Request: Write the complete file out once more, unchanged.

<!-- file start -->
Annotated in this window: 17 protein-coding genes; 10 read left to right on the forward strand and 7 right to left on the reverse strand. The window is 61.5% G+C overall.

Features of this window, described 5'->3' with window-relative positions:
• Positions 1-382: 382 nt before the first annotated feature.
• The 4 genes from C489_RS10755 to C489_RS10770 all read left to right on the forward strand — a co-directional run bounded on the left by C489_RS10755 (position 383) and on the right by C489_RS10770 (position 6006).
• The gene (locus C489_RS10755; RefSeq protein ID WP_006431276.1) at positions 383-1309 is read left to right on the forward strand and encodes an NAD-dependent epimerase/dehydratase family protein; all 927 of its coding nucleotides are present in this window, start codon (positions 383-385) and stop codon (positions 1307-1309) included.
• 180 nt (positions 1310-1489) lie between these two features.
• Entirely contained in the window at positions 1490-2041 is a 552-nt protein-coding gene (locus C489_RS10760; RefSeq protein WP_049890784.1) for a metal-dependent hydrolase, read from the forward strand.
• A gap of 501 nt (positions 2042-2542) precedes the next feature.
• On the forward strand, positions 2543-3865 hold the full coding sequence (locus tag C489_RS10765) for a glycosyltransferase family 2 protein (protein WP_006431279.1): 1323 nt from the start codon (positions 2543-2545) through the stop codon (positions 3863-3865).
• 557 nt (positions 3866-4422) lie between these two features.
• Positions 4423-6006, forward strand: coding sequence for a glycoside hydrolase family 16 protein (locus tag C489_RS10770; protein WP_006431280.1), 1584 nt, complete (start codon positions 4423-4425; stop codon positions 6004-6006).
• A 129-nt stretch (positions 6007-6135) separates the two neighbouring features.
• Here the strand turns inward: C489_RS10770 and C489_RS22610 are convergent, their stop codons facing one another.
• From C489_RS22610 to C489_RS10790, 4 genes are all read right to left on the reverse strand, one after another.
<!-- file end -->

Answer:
Annotated in this window: 17 protein-coding genes; 10 read left to right on the forward strand and 7 right to left on the reverse strand. The window is 61.5% G+C overall.

Features of this window, described 5'->3' with window-relative positions:
• Positions 1-382: 382 nt before the first annotated feature.
• The 4 genes from C489_RS10755 to C489_RS10770 all read left to right on the forward strand — a co-directional run bounded on the left by C489_RS10755 (position 383) and on the right by C489_RS10770 (position 6006).
• The gene (locus C489_RS10755; RefSeq protein ID WP_006431276.1) at positions 383-1309 is read left to right on the forward strand and encodes an NAD-dependent epimerase/dehydratase family protein; all 927 of its coding nucleotides are present in this window, start codon (positions 383-385) and stop codon (positions 1307-1309) included.
• 180 nt (positions 1310-1489) lie between these two features.
• Entirely contained in the window at positions 1490-2041 is a 552-nt protein-coding gene (locus C489_RS10760; RefSeq protein WP_049890784.1) for a metal-dependent hydrolase, read from the forward strand.
• A gap of 501 nt (positions 2042-2542) precedes the next feature.
• On the forward strand, positions 2543-3865 hold the full coding sequence (locus tag C489_RS10765) for a glycosyltransferase family 2 protein (protein WP_006431279.1): 1323 nt from the start codon (positions 2543-2545) through the stop codon (positions 3863-3865).
• 557 nt (positions 3866-4422) lie between these two features.
• Positions 4423-6006, forward strand: coding sequence for a glycoside hydrolase family 16 protein (locus tag C489_RS10770; protein WP_006431280.1), 1584 nt, complete (start codon positions 4423-4425; stop codon positions 6004-6006).
• A 129-nt stretch (positions 6007-6135) separates the two neighbouring features.
• Here the strand turns inward: C489_RS10770 and C489_RS22610 are convergent, their stop codons facing one another.
• From C489_RS22610 to C489_RS10790, 4 genes are all read right to left on the reverse strand, one after another.